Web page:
Teucrium Sugar Fund (CANE - Free Report) ) – Up 57.2%

Sugar prices have risen this year due to higher demand and constrained supply. The upswing in demand for sugar can be attributed to economic recovery after the pandemic. However, supply is threatened by unfavorable weather conditions in major sugar-producing regions. Teucrium Sugar Fund provides investors with an easy way to gain exposure to the price of sugar futures in a brokerage account. It has an expense ratio of 0.29% and trades in an average daily volume of 60,000 shares.

Teucrium Sugar Fund has amassed $24.1 million in its asset base and has a Zacks Rank #4 (Sell).

Sprott Uranium Miners ETF (URNM - Free Report) ) – Up 48%

Uranium miners have built up strong momentum, underpinned by the global push to consider nuclear energy as an eco-friendly alternative to coal and gas. Sprott Uranium Miners ETF provides exposure to companies involved in the mining, exploration, development and production of uranium, as well as companies that hold physical uranium or other non-mining assets. It follows the North Shore Global Uranium Mining Index and charges investors 83 bps in annual fee (read: Why Uranium ETFs Are Going Nuclear).

Sprott Uranium Miners ETF holds 37 stocks in its basket and has AUM of $1.3 billion in its asset base. It trades in a good volume of 507,000 shares per day on average.

Worst ETFs

KraneShares Global Carbon Offset Strategy ETF (KSET - Free Report) ) – Down 74.7%

KraneShares Global Carbon Offset Strategy ETF provides investors access to global carbon offset futures contracts, previously unavailable through an ETF. It tracks the S&P GSCI Global Voluntary Carbon Liquidity Weighted Index, which provides broad coverage of the voluntary carbon market by tracking carbon offset futures contracts. These futures contracts include Nature-Based Global Emission Offsets (N-GEOs) and Global Emission Offsets (GEOs), which trade through the CME Group, the world's largest financial derivatives exchange.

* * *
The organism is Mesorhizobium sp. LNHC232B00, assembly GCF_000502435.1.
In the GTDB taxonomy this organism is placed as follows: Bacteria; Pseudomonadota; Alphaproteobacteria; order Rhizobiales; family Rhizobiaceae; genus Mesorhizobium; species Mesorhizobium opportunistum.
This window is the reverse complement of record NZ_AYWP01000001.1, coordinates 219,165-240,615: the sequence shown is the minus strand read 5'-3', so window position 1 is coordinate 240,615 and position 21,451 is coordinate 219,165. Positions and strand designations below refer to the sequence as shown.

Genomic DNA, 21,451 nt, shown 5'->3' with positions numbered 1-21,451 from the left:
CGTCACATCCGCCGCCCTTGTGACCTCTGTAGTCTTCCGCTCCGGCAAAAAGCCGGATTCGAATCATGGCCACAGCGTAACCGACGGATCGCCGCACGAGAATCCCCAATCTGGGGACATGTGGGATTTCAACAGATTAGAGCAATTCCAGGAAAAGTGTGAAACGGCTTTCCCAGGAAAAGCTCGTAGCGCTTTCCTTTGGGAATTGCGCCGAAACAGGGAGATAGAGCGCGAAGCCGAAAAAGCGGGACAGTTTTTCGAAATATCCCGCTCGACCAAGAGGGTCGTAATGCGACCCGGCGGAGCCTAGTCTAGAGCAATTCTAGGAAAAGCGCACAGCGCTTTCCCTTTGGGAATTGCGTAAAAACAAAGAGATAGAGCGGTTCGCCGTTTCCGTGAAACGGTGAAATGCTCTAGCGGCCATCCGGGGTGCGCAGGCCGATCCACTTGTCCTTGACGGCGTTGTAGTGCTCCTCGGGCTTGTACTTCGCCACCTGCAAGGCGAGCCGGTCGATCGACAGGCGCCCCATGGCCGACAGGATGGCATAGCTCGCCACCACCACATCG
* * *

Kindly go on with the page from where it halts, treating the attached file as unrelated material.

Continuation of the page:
KraneShares Global Carbon Offset Strategy ETF has gathered $1.4 million in its asset base and trades in a volume of 10,000 shares a day on average. It charges 79 bps in annual fees.

ProShares VIX Short-Term Futures ETF (VIXY - Free Report) ) – Down 59.7%

ProShares VIX Short-Term Futures ETF provides long exposure to the S&P 500 VIX Short-Term Futures Index, which measures the returns of a portfolio of monthly VIX futures contracts with a weighted average of one month to expiration.

ProShares VIX Short-Term Futures ETF has amassed $225.8 million in AUM and charges 85 bps in fees per year. It trades in volume of 5 million shares per day on average.

United States Natural Gas Fund (UNG - Free Report) ) – Down 51.5%

Natural gas price declined due to an increased surplus of working natural gas stocks and record-high levels of natural gas production. United States Natural Gas Fund provides direct exposure to the price of natural gas on a daily basis through futures contracts. If the near-month contract is within two weeks of expiration, the benchmark will be the next month's contract to expire. The natural gas contract is natural gas delivered at Henry Hub, LA (read: Natural Gas ETFs Stuck In Between Idalia & Chevron Strike).

The United States Natural Gas Fund has an AUM of $1.1 billion and trades in a volume of around 16 million shares per day. UNG has a 1.06% expense ratio.